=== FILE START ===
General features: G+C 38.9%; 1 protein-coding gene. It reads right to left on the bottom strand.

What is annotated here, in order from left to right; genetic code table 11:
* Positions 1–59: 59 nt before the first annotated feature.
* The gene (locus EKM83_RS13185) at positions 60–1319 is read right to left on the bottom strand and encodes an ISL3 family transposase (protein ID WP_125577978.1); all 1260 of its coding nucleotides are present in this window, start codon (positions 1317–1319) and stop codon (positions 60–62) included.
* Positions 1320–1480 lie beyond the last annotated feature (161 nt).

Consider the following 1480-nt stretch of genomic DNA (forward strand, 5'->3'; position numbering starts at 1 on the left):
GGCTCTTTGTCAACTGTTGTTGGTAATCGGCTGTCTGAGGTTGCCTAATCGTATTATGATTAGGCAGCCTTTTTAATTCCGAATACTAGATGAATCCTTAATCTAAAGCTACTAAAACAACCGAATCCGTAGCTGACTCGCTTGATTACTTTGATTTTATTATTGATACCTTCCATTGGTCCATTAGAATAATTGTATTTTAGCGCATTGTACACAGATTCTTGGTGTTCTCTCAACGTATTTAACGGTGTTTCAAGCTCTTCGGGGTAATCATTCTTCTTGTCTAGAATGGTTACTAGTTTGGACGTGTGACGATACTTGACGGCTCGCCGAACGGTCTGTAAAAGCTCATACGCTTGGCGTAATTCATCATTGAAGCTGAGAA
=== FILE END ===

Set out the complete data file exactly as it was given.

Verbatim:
General features: G+C 38.9%; 1 protein-coding gene. It reads right to left on the bottom strand.

What is annotated here, in order from left to right; genetic code table 11:
* Positions 1–59: 59 nt before the first annotated feature.
* The gene (locus EKM83_RS13185) at positions 60–1319 is read right to left on the bottom strand and encodes an ISL3 family transposase (protein ID WP_125577978.1); all 1260 of its coding nucleotides are present in this window, start codon (positions 1317–1319) and stop codon (positions 60–62) included.
* Positions 1320–1480 lie beyond the last annotated feature (161 nt).

Consider the following 1480-nt stretch of genomic DNA (forward strand, 5'->3'; position numbering starts at 1 on the left):
GGCTCTTTGTCAACTGTTGTTGGTAATCGGCTGTCTGAGGTTGCCTAATCGTATTATGATTAGGCAGCCTTTTTAATTCCGAATACTAGATGAATCCTTAATCTAAAGCTACTAAAACAACCGAATCCGTAGCTGACTCGCTTGATTACTTTGATTTTATTATTGATACCTTCCATTGGTCCATTAGAATAATTGTATTTTAGCGCATTGTACACAGATTCTTGGTGTTCTCTCAACGTATTTAACGGTGTTTCAAGCTCTTCGGGGTAATCATTCTTCTTGTCTAGAATGGTTACTAGTTTGGACGTGTGACGATACTTGACGGCTCGCCGAACGGTCTGTAAAAGCTCATACGCTTGGCGTAATTCATCATTGAAGCTGAGAA